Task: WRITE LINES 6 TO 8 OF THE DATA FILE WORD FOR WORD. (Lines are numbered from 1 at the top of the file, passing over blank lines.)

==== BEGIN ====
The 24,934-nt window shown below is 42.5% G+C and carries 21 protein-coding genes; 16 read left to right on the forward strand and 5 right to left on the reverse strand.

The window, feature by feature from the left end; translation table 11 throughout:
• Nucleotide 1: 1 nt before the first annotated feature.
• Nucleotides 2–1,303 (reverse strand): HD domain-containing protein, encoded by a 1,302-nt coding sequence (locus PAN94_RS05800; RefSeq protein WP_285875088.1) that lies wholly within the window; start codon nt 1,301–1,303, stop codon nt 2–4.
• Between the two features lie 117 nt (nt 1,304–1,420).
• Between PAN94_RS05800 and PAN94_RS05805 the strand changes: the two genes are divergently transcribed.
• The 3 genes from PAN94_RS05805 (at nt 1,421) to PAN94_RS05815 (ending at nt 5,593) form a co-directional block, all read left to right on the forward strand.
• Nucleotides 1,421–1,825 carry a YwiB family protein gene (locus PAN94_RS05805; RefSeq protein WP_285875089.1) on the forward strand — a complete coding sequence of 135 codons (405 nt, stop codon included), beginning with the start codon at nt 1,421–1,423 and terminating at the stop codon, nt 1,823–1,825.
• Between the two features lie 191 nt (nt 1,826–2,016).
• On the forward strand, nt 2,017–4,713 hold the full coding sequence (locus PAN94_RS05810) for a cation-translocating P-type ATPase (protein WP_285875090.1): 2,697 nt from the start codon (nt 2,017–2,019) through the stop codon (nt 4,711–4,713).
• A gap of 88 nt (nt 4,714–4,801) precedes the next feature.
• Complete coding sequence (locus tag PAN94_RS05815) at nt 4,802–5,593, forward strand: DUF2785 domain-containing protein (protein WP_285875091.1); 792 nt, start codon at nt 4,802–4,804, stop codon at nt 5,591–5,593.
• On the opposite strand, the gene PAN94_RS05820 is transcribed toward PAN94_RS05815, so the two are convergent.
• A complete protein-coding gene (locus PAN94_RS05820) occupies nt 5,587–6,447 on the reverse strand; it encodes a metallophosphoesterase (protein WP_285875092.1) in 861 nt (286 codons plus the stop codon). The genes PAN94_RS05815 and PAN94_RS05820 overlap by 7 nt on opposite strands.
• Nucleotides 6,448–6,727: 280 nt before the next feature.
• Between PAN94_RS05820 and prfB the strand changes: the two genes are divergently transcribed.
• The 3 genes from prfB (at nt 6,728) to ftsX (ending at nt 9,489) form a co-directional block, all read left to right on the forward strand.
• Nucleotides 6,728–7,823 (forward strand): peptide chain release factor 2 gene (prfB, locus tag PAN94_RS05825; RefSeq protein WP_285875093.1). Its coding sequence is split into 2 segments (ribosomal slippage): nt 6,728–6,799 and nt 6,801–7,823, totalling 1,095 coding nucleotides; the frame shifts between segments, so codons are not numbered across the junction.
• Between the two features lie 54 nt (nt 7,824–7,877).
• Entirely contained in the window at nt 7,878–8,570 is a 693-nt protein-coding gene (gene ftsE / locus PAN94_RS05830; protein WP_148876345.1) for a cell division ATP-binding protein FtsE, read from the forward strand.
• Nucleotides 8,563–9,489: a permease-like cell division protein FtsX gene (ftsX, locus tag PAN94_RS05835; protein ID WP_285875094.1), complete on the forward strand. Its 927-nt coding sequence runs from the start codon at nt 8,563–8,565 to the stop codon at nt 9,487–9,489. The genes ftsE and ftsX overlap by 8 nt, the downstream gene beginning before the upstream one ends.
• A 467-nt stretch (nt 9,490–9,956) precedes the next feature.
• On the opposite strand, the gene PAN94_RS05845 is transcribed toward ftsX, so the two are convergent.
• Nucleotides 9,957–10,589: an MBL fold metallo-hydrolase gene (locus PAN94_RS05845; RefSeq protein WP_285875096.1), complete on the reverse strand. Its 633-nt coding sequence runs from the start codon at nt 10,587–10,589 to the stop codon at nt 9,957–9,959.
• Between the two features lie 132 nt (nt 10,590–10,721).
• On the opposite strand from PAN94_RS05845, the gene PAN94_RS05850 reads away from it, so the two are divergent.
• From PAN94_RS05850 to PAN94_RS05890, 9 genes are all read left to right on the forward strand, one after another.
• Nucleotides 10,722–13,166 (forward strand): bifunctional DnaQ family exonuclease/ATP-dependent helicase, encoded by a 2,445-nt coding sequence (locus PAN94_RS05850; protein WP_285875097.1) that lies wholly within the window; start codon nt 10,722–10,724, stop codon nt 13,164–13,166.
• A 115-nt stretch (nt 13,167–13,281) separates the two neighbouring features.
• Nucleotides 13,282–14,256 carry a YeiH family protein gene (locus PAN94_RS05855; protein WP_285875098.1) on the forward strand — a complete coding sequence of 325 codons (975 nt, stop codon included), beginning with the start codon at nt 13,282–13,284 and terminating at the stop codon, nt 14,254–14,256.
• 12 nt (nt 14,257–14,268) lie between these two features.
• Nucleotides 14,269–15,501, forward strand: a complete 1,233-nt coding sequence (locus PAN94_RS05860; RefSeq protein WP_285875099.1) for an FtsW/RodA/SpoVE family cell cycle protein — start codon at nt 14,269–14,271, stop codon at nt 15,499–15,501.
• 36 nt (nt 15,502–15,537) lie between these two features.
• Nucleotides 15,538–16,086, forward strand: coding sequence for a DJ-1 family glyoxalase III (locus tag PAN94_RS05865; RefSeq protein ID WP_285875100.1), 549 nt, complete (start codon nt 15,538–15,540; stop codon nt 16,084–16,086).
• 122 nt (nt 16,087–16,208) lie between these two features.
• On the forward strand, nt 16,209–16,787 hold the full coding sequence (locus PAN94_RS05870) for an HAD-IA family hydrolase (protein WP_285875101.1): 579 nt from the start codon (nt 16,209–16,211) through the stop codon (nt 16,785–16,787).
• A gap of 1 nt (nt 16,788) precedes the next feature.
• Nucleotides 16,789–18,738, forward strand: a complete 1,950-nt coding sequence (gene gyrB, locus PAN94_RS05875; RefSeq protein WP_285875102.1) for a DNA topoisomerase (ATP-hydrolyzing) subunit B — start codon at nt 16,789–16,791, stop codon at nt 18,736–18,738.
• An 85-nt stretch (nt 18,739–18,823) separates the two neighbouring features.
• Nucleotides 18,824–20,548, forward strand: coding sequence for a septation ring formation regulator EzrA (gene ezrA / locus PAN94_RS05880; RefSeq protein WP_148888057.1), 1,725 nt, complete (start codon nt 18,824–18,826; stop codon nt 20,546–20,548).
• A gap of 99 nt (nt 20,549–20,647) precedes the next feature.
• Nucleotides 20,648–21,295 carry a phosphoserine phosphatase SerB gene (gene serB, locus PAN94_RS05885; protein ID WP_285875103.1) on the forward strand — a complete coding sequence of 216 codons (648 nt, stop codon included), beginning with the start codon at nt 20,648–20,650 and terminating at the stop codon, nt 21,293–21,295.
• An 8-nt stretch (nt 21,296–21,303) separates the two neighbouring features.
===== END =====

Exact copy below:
• Between PAN94_RS05800 and PAN94_RS05805 the strand changes: the two genes are divergently transcribed.
• The 3 genes from PAN94_RS05805 (at nt 1,421) to PAN94_RS05815 (ending at nt 5,593) form a co-directional block, all read left to right on the forward strand.
• Nucleotides 1,421–1,825 carry a YwiB family protein gene (locus PAN94_RS05805; RefSeq protein WP_285875089.1) on the forward strand — a complete coding sequence of 135 codons (405 nt, stop codon included), beginning with the start codon at nt 1,421–1,423 and terminating at the stop codon, nt 1,823–1,825.